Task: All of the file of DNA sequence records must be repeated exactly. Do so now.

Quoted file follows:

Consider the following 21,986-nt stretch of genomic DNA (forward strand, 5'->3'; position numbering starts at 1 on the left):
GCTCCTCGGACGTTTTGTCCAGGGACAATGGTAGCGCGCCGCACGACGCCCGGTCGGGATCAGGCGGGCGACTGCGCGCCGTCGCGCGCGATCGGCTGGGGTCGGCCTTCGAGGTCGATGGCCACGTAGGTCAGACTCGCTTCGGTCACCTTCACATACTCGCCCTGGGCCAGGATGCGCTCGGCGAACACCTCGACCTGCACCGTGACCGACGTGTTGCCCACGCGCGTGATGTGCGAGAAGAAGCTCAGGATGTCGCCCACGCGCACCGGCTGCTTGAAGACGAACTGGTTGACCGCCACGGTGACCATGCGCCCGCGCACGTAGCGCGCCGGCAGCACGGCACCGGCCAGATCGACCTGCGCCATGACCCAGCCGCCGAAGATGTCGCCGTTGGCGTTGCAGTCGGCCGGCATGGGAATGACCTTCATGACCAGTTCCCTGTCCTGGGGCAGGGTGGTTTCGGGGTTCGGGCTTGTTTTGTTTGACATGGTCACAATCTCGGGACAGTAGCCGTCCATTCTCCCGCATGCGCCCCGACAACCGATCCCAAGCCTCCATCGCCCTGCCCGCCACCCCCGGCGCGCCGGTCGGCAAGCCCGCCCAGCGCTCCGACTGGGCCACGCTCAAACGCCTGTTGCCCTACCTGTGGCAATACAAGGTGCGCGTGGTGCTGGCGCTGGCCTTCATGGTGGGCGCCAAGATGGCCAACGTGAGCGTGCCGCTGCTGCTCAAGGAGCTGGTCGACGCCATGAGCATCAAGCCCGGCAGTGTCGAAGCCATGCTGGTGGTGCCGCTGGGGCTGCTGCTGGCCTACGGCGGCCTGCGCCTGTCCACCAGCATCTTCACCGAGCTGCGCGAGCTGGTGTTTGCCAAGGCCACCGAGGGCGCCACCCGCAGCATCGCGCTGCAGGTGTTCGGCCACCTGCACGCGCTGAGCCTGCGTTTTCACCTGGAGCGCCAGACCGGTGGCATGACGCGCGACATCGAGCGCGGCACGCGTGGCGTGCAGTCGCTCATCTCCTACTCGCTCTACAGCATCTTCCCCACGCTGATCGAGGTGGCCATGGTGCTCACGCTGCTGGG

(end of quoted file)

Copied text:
Consider the following 21,986-nt stretch of genomic DNA (forward strand, 5'->3'; position numbering starts at 1 on the left):
GCTCCTCGGACGTTTTGTCCAGGGACAATGGTAGCGCGCCGCACGACGCCCGGTCGGGATCAGGCGGGCGACTGCGCGCCGTCGCGCGCGATCGGCTGGGGTCGGCCTTCGAGGTCGATGGCCACGTAGGTCAGACTCGCTTCGGTCACCTTCACATACTCGCCCTGGGCCAGGATGCGCTCGGCGAACACCTCGACCTGCACCGTGACCGACGTGTTGCCCACGCGCGTGATGTGCGAGAAGAAGCTCAGGATGTCGCCCACGCGCACCGGCTGCTTGAAGACGAACTGGTTGACCGCCACGGTGACCATGCGCCCGCGCACGTAGCGCGCCGGCAGCACGGCACCGGCCAGATCGACCTGCGCCATGACCCAGCCGCCGAAGATGTCGCCGTTGGCGTTGCAGTCGGCCGGCATGGGAATGACCTTCATGACCAGTTCCCTGTCCTGGGGCAGGGTGGTTTCGGGGTTCGGGCTTGTTTTGTTTGACATGGTCACAATCTCGGGACAGTAGCCGTCCATTCTCCCGCATGCGCCCCGACAACCGATCCCAAGCCTCCATCGCCCTGCCCGCCACCCCCGGCGCGCCGGTCGGCAAGCCCGCCCAGCGCTCCGACTGGGCCACGCTCAAACGCCTGTTGCCCTACCTGTGGCAATACAAGGTGCGCGTGGTGCTGGCGCTGGCCTTCATGGTGGGCGCCAAGATGGCCAACGTGAGCGTGCCGCTGCTGCTCAAGGAGCTGGTCGACGCCATGAGCATCAAGCCCGGCAGTGTCGAAGCCATGCTGGTGGTGCCGCTGGGGCTGCTGCTGGCCTACGGCGGCCTGCGCCTGTCCACCAGCATCTTCACCGAGCTGCGCGAGCTGGTGTTTGCCAAGGCCACCGAGGGCGCCACCCGCAGCATCGCGCTGCAGGTGTTCGGCCACCTGCACGCGCTGAGCCTGCGTTTTCACCTGGAGCGCCAGACCGGTGGCATGACGCGCGACATCGAGCGCGGCACGCGTGGCGTGCAGTCGCTCATCTCCTACTCGCTCTACAGCATCTTCCCCACGCTGATCGAGGTGGCCATGGTGCTCACGCTGCTGGG